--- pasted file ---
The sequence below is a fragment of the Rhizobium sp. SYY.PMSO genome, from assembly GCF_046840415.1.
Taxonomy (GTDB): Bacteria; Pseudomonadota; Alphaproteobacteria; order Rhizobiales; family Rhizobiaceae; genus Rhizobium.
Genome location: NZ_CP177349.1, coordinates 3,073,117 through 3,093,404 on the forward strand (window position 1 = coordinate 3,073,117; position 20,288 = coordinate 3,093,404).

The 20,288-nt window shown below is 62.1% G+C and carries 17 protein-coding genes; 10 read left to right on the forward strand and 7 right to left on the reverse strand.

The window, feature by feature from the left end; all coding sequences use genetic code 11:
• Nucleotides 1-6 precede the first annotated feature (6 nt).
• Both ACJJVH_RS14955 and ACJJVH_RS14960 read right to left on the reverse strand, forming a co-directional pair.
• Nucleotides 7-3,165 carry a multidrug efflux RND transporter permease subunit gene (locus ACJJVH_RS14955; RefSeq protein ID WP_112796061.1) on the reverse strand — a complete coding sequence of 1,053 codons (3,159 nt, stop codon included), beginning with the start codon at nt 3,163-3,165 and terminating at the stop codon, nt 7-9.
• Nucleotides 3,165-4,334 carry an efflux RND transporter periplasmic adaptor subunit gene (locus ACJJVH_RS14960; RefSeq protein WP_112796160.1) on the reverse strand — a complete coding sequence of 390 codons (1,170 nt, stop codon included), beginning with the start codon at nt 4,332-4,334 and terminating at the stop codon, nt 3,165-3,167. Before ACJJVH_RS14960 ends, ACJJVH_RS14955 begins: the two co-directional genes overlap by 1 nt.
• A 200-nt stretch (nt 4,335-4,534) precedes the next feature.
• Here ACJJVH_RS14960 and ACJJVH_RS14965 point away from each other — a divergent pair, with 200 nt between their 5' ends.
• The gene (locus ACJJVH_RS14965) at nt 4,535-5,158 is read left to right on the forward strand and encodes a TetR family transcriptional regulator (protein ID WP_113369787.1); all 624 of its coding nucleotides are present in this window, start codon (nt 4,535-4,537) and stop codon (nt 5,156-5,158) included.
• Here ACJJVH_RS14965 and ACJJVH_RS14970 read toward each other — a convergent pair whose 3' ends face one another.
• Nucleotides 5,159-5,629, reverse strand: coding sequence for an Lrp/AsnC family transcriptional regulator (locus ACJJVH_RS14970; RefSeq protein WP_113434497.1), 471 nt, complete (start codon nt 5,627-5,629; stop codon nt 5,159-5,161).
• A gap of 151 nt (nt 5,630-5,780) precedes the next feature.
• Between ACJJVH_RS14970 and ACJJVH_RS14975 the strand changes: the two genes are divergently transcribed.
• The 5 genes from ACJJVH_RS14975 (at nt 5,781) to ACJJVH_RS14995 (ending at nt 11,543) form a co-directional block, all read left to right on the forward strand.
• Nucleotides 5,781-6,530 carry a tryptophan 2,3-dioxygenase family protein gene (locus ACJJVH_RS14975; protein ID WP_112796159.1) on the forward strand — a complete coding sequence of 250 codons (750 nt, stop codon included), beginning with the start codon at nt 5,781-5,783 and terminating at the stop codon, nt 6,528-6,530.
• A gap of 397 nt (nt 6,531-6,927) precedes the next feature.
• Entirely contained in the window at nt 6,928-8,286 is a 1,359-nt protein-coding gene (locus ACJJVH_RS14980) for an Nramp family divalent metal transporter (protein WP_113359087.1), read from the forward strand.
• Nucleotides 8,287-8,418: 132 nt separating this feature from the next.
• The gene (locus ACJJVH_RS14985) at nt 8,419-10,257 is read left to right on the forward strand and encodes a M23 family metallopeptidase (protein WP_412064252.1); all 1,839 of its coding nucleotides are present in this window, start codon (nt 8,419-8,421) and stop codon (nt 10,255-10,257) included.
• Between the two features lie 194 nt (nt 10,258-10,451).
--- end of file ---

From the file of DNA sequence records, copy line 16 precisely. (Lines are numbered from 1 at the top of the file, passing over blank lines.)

• Between ACJJVH_RS14970 and ACJJVH_RS14975 the strand changes: the two genes are divergently transcribed.